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I purchased a few nucs last weekend and just moved them from their nuc boxes into their 10 frame boxes. One of the colonies was absolutely infested with mites. Deformed wings everywhere and each individual bee had visible mites on them. I already treated them with one round of OA vapor. The question is: when should I next OA vape them? I know you usually wait 5 days but in an emergency situation should I vape them again tomorrow or is that too soon?
 

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As grozzie said, things look grim for the colony. However, I'd suggest OAV, two to three days apart. I think the most dead mite drop is on day 2 or 3. No harm in trying some OAV.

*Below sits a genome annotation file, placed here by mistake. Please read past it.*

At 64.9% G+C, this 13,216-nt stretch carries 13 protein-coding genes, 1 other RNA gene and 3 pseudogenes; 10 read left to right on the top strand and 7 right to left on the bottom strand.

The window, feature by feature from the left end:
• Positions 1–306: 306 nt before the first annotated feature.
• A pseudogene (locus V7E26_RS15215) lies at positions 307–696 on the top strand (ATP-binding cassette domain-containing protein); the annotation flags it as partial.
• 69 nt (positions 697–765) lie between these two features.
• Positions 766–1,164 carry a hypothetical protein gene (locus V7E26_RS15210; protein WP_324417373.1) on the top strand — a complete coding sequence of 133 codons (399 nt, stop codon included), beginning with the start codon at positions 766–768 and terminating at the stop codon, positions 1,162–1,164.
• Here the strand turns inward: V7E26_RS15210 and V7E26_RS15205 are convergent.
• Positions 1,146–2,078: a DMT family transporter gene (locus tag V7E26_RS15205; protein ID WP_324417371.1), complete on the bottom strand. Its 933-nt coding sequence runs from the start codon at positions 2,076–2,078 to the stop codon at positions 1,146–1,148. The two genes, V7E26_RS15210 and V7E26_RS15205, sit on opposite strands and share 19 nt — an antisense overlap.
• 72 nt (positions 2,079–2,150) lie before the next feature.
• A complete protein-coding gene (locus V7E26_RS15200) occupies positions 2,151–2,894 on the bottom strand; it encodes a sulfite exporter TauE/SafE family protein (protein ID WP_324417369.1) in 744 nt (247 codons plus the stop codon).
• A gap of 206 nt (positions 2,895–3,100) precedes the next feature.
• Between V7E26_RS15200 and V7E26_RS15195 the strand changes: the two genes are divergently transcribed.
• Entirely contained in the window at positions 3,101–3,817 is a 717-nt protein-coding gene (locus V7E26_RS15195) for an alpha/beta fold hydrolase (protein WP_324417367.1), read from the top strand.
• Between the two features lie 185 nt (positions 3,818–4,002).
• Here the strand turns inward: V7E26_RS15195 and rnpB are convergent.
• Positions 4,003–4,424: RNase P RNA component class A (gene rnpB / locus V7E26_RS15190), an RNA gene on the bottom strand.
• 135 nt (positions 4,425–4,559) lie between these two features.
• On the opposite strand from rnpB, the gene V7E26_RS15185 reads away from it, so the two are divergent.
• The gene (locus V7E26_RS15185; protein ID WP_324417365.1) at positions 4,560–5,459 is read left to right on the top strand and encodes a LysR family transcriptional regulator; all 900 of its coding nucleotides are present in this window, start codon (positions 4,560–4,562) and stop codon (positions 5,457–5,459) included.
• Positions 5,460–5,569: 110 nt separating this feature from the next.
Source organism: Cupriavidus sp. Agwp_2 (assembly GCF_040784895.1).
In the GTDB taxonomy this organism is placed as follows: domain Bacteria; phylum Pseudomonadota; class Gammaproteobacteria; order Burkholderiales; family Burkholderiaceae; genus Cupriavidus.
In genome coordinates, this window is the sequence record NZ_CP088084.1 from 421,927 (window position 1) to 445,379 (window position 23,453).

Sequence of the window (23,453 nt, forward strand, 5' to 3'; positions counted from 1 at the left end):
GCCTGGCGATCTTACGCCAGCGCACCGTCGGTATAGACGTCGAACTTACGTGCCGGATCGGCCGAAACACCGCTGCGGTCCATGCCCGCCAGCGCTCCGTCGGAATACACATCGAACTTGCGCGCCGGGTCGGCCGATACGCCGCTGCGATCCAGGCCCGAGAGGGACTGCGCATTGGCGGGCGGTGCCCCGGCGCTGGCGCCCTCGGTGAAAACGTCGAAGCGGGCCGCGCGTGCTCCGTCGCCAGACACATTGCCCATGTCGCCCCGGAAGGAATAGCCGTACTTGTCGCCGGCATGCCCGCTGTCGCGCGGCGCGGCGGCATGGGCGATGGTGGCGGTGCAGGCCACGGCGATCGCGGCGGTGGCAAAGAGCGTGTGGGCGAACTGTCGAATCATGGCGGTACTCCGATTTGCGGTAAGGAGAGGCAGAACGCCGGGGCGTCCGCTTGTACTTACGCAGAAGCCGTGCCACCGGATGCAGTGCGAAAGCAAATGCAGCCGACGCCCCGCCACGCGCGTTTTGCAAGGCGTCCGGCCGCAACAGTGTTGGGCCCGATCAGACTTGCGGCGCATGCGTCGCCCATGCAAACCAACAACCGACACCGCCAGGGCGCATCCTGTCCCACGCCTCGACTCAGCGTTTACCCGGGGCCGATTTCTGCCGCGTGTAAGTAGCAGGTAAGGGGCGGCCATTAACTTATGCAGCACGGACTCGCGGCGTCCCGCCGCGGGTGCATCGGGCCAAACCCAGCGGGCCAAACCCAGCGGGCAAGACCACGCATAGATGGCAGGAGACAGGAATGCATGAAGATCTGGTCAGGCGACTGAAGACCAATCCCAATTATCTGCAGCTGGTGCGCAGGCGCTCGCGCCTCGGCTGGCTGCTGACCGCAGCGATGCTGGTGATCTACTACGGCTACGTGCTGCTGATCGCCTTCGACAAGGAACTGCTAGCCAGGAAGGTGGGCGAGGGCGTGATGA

You can also put in as sticky board( political sign board with some vegetable/canola oil on it and some 1/8 wire mesh on top).
I don't know as though OAV every day is going to accomplish anything more than what two-three days apart does.
 
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It's said the OA crystals last in the hive for up to 3 days. So like said above, treat 2-3 days apart for really infested hives as it's the crystals that are thought to physically kill the mites.

I've rescued some abandoned hives in the past that were just as you described. Don't lose all hope yet. I did 12 treatments, 3 days apart, at which point I would barely get 1 mite to drop after 48 hours and the colony is crushing it right now. 12 seemed excessive, and my back would agree, but that's how many it took to get the mites to nearly 0.